• Design forms (PivotTables) which make use of filters and slicers to limit the number of cells and query for the form (that is, do not design the form with all possible data entry visible but provide a filter or slicer so that the form layout (size) remains consistent from a layout point of view and is then pivoted by changing the slicer.

  • Having multiple PivotTables will increase the query and response time. Prescription is to limit the number of PivotTables both on the same sheet and in the same workbook.

  • When you design forms and reports, set the default for the filters to a lowest level member on the hierarchy. This will allow the default queries to forego unnecessary aggregations calculations on the cube.

  • Do not keep large changes on client-side (for example, within the write-back changes of Excel PivotTables) rather incrementally publish these changes to the server for optimal runtime performance of the SQL Server Analysis Services.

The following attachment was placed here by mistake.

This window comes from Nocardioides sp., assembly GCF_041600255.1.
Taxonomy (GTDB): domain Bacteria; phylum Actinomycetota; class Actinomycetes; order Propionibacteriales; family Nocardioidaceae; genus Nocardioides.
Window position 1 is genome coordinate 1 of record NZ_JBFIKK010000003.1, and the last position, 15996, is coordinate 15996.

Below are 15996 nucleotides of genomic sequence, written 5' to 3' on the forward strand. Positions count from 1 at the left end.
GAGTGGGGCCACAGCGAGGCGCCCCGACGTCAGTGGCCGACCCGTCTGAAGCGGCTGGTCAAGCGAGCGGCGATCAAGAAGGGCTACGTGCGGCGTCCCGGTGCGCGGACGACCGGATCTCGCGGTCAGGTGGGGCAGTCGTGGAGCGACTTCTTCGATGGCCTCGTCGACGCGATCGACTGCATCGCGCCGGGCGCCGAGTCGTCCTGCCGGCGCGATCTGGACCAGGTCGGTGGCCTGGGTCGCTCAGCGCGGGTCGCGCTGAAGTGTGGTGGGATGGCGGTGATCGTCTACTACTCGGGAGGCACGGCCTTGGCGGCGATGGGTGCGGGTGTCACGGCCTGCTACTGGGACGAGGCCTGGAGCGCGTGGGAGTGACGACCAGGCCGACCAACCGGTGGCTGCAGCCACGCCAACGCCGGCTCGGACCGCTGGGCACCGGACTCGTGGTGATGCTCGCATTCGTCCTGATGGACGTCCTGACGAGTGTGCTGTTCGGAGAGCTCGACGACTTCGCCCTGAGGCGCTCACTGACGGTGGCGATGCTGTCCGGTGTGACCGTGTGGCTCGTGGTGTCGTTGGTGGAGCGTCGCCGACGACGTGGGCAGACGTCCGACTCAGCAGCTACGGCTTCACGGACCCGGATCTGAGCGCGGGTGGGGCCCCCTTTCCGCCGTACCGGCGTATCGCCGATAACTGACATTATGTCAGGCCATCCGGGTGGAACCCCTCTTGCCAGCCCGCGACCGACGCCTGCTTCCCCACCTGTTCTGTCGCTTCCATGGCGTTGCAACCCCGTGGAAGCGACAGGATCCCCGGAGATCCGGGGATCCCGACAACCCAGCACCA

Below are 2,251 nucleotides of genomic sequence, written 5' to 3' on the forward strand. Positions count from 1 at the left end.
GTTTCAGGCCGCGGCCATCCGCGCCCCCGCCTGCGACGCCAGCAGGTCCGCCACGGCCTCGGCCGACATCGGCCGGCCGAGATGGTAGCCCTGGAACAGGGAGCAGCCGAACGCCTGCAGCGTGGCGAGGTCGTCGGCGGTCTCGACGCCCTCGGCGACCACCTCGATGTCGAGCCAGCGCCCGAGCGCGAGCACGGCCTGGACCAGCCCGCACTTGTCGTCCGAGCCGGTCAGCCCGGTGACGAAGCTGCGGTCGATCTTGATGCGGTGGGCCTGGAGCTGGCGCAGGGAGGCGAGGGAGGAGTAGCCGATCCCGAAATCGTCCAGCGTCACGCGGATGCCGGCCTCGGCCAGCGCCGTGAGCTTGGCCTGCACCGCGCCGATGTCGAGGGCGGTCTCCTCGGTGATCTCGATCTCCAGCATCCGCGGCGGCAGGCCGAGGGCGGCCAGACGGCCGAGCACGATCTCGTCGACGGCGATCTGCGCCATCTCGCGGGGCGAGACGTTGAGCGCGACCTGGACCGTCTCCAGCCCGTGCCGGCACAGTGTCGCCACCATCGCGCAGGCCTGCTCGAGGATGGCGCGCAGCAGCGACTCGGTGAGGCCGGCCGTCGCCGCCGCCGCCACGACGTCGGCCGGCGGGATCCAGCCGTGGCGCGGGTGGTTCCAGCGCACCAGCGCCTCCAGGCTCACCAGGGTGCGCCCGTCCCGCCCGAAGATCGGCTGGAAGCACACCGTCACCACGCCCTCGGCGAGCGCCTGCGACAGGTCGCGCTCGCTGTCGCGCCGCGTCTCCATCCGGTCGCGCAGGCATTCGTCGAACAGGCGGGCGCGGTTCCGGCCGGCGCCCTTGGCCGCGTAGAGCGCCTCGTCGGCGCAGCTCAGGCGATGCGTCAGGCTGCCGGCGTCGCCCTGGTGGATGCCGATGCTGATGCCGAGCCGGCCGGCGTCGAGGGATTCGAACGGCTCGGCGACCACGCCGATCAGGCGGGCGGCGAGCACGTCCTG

• Remote users on WAN might have slower network connection and response times. To service remote users, it might be better to do the following:

  • Provide them their own SQL/SharePoint instance in closer proximity to their physical location.

  • Provide them Remote Desktop Services access to Excel on a computer with a closer proximity to the SQL/SharePoint server.

For more information, see SQL Server 2008 White Paper: Analysis Services Performance Guide.

ETL considerations

ETL is the process of extracting data from source systems, transforming that data and loading it into the data model. SSIS_2nd_NoVer is Microsoft premier technology for working with ETL processes. Data integrators design SSIS packages by using Microsoft Business Intelligence Development Studio BIDS which includes the following benefits: